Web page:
Thursday, February 21, 2013

The Rodsmith's Guild

Truth told the number of artisan and notable cottage fly rod builders (bamboo and fiberglass) has grown over the past few years which is certainly interesting given the economy we have been living in.  Most of the fly rod builders that I speak to routinely haven't noticed much of a slow down at all in regards to a depression and instead have waiting lists of those that would like blanks or builds.  This speaks to their work as a craftsman.  

Recently The Rodsmith's Guild unveiled their new website and have issued this press release which I am sharing in this post.  A guild like this is a good thing and is a measuring stick of sorts for builders and also a reference for those looking for a truly special fly rod.  

From The Rodsmith's Guild press release...

A new trade guild for those involved with the fabrication of fine fishing rods has been established in the United States of America, and is now open to individuals from any country. 

The Rodsmith’s Guild officially opened to the public on the sixth of January of this year, and is established to distinguish tradesmen of the rodsmithing industry.  Current and founding members already include some of the most highly respected individuals in the industry, but the guild is open to individuals at any skill level.
David Shumway, creator of the Rodsmith’s Guild states, “From the consumer’s perspective, the Rodsmith’s Guild is designed to provide a clear means of identifying qualified tradesmen to consider when commissioning work associated with these trades.   And our vision is to promote the tradesmen and trades of rodsmithing, and to have them viewed as professional skills, even if those skills are only being applied as a hobby.  I think that’s why you find the caliber of individuals that you do as part of our membership.  They see what the guild can bring to elevate these trades, and so they want to be a part of it.”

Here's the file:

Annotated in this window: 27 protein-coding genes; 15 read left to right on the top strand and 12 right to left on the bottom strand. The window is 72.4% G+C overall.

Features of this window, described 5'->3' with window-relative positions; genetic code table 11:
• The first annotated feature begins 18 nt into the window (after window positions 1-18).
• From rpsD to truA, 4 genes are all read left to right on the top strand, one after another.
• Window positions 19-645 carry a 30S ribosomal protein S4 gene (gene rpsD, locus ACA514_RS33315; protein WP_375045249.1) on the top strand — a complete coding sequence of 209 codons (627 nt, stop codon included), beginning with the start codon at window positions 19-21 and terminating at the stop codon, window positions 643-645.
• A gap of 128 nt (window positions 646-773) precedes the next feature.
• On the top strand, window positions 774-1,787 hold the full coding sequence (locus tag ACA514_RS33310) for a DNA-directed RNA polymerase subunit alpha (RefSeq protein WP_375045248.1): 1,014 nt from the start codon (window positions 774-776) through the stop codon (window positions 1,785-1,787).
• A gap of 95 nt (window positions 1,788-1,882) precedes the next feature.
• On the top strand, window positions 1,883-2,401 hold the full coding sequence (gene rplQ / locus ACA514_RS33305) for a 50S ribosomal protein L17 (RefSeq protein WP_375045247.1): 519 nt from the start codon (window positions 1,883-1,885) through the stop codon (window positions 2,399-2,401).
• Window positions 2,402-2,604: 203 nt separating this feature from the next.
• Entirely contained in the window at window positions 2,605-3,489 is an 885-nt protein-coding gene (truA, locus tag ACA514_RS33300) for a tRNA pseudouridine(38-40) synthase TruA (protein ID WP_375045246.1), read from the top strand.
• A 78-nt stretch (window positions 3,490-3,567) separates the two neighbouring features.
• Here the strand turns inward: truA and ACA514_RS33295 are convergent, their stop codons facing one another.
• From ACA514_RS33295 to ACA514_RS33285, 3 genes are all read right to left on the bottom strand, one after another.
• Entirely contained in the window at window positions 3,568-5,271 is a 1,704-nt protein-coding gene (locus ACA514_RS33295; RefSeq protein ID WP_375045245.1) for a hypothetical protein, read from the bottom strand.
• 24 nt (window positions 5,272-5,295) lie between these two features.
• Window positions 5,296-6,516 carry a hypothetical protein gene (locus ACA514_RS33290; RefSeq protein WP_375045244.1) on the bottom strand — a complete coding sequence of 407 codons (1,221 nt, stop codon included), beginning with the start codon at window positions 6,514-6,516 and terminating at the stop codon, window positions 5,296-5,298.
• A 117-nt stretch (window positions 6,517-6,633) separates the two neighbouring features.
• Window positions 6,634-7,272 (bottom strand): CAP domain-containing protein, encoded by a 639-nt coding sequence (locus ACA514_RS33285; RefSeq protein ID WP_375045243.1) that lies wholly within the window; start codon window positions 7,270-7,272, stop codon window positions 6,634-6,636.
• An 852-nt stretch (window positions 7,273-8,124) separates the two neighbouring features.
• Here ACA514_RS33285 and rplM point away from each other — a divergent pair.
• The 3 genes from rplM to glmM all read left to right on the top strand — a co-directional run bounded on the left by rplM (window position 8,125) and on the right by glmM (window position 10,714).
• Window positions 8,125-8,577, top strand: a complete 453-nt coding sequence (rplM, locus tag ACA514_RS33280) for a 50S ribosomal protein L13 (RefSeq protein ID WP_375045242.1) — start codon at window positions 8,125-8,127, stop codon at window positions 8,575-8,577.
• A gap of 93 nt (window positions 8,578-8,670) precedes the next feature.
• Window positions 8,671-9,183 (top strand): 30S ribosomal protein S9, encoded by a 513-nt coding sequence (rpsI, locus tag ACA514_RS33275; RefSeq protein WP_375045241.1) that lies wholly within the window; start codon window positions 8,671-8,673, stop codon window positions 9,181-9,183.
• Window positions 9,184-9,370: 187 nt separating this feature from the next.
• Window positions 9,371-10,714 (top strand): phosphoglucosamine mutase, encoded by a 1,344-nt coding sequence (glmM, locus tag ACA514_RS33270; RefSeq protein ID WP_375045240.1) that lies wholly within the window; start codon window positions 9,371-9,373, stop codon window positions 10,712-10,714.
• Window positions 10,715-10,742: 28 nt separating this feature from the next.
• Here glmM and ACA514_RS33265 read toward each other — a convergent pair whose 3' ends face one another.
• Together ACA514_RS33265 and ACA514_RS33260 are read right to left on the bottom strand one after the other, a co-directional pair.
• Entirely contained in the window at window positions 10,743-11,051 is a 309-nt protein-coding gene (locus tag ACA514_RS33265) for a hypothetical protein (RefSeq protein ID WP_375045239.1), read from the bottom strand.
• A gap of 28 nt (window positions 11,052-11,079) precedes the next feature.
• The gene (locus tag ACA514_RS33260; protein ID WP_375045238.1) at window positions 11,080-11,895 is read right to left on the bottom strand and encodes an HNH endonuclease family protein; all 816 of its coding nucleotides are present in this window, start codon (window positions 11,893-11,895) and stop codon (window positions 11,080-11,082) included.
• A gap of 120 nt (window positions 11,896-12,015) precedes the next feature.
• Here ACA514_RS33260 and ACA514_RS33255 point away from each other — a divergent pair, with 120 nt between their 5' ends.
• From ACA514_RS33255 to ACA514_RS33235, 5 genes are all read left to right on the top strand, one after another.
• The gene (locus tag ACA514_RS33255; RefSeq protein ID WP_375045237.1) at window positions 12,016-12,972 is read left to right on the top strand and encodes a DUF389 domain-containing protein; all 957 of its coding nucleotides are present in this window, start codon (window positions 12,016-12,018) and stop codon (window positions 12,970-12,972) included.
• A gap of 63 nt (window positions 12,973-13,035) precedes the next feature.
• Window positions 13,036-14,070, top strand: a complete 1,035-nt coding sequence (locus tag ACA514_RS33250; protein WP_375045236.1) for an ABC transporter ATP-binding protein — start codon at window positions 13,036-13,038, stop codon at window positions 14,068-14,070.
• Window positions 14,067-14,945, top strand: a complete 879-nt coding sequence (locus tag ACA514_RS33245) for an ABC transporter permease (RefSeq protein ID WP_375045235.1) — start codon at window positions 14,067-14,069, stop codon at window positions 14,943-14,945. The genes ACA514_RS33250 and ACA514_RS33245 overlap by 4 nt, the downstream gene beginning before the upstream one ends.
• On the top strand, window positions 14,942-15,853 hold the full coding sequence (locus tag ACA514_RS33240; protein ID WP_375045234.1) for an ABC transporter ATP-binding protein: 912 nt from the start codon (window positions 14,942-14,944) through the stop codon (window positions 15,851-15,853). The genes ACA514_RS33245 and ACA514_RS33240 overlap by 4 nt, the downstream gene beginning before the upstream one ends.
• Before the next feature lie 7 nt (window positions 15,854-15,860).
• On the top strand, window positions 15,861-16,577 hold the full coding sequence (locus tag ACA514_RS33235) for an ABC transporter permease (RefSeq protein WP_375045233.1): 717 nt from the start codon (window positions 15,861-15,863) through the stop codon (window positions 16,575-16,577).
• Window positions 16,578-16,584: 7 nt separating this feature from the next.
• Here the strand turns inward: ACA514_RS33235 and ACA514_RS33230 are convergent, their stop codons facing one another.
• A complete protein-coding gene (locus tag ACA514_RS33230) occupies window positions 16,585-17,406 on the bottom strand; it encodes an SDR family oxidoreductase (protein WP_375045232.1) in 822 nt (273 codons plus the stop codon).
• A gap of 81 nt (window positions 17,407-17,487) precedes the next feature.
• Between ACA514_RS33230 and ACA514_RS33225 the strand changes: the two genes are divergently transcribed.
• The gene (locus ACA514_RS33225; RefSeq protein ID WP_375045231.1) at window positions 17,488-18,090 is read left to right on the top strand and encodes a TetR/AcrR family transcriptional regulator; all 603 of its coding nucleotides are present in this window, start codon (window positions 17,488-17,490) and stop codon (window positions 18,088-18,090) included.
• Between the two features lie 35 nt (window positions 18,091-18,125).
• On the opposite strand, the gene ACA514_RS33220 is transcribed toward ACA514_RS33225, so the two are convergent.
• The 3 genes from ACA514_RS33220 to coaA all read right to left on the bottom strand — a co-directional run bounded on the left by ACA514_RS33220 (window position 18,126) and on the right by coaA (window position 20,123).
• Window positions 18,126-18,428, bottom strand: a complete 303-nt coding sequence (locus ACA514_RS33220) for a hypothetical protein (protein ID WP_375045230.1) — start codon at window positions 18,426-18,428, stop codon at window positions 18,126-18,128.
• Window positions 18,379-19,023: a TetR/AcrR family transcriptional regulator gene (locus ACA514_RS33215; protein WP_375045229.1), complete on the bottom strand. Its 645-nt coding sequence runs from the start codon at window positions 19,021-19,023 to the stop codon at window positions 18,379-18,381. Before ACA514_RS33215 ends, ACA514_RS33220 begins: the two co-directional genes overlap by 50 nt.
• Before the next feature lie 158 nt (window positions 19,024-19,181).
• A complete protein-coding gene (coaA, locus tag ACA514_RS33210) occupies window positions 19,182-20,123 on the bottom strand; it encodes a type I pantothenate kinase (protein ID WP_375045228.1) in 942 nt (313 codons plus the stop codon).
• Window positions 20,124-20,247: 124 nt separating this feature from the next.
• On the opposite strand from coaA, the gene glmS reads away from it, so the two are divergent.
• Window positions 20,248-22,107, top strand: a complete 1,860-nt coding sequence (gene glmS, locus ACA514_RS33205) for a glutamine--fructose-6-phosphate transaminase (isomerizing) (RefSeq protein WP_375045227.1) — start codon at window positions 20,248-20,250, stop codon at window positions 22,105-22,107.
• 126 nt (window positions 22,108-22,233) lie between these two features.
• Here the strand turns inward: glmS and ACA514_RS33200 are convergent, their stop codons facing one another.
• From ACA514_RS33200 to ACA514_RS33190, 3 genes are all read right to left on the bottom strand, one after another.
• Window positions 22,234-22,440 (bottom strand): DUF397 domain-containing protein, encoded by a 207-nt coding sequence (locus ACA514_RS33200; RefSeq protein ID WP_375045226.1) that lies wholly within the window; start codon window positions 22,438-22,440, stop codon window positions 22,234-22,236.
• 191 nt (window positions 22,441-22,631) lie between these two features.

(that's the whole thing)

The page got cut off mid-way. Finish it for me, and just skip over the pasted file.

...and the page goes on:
The Rodsmith’s Guild recognizes three rodsmithing trades:  Designer, Maker, and Builder.  The difference in these trades is defined by what work is actually performed relative to the rod blank, and irrespective of what material the rod blank is made from, or what type of fishing it is designed for.  
Mr. Shumway explains, “A Designer is a tradesman that establishes the design and fabrication parameters of the rod blank.  Makers actually fabricate the blank itself, and Builders assemble the various components into a completed rod.  So it doesn’t matter what the rod is made from, or what it’s made for.  Everyone’s welcome.”
An individual can be recognized as a tradesman within one or more of these trades, and an individual that is considered a master tradesman in all three trades is designated within the guild as a Master Rodsmith, which gives the Rodsmith’s Guild its name.
Titles are awarded to individuals by members of the guild within each recognized trade(s), and each title is representative of the individual’s expertise in that trade.  An individual with no or limited skills in a trade can become a member of the guild as an Apprentice, while those possessing qualifications and skills in a trade are awarded either a Journeyman or a Master title.  The main differentiation between the latter two of these titles being, the Master tradesman will have effectively taught others the skills and knowledge of their trade.

It is a pleasure to see many of the fiberglass fly rod builders that are profiled on T.F.M. to also be involved with The Rodsmith's Guild.
For more information please visit The Rodsmith's Guild website.  

Please contact David Shumway by email if you have any questions. 

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